Monthly Book Giveaway - December 2022

Crosses and more crosses

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Crosses and more crosses
Saw post on Lumberjocks and that got me started.  Found an online plan for the first layered one and then just designed others after staring at my "scrap" pile of smaller pieces.  

14 Comments

Great looking, some of those have a nice 3-D look to them. Good job !!!   Mike
Beautiful work! I like the 3D look as well. Just curious since I have never made a cross, is there a standard proportion to where the horizontal and vertical pieces meet? It looks to be about 1/3 of the way down from the top. Is that correct?
Always like seeing these, they look very nice.

Main Street to the Mountains

Thanks everyone.

After I posted my larger one on LJ, someone pointed out the dimensions are off (I see it now!).  Here's what I was told:  

"The "standard" is the crossbar is 1/2 the length of the vertical crossing at the 3/4 point. This makes the top of the vertical and both arms the same length with the bottom of the vertical 3x as tall."

So this one (that I see in my kitchen daily) is short for the lower section (I had cut off a blemish...oops):

Nice, Barb! And it’s good to see the pups in that second to last photo.
Thanks Dave.  They are my constant companions.  
BB1, I believe the "traditional cross" uses the golden rule (Fibonacci Rule).  DP (David Polaschek) did a post on LJ about a Fibonacci Guage he made.
Unfortunately, I have enough trouble finding my own projects on LJ nowadays, let alone someone else's.
Fortunately I plagiarised his idea and created one myself which I cut out on my laser

(so physical dimensions aren't readily available from my records).  They are relatively easily made once you have dimensions which are readily available from the internet... if push comes to shove I can make a PDF available that can be used as a template (resized proportionately will give you whatever size you like).  Exact tolerances should not be critical as it is designed to give you the general layout and not necessarily in micro measurements (so I believe).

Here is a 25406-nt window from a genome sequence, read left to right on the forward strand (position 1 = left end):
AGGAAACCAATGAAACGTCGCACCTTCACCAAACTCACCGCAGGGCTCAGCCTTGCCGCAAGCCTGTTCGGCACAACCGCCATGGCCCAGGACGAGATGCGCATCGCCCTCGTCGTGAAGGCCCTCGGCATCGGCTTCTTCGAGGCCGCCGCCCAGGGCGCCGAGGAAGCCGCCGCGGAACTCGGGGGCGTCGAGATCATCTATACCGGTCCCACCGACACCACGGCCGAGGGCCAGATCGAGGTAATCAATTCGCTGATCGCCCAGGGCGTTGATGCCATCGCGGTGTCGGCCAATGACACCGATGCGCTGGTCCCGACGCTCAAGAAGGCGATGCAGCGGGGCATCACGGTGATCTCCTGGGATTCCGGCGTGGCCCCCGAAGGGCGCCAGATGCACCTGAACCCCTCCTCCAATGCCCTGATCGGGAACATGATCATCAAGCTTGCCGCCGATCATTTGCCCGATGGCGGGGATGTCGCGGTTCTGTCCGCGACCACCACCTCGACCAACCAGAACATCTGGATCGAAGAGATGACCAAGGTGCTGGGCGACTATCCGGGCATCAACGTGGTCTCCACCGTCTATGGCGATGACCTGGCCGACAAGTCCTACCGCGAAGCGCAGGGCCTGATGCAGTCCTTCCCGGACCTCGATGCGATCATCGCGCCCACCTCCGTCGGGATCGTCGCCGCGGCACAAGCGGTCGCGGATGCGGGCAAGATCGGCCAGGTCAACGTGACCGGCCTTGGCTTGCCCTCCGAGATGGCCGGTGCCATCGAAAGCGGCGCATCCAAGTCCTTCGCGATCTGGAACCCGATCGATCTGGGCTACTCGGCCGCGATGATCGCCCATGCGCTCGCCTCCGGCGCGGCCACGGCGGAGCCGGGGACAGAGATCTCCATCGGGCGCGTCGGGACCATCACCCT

If your first cut is too short... Take the second cut from the longer end... LBD

LBD - I'll have to look that up to see how it works (and how to build).  Other than the first cross that I built from a plan, I pretty much "eyed" what looked right.  Having a better guide would give better/more consistent results.  Thanks for the added information.
Here's a fantastic blog series about the Fibonacci Gauge: https://craftisian.com/blog_series/206-fibonacci-gauges

Martin Sojka, Maker of Craftisian

Thanks Martin.  I'll take a look through that series.  Not quite sure how it works, but I'm sure that's covered in the blog.  
 Here's a fantastic blog series about the Fibonacci Gauge: https://craftisian.com/blog_series/206-fibonacci-gauges

So that's where mafe's been hiding.

If your first cut is too short... Take the second cut from the longer end... LBD

Those are nice BB!,  they also look fun to make.
My favorite is the 3rd one down in your comments.

Figuring out how to do something you have never done is what makes a good challenge.

My favorite is the 3rd one down in your comments.
That's the one my mother-in-law picked. :) The main section is poplar - a wood that I like even though many seem to feel it's only to be painted.  

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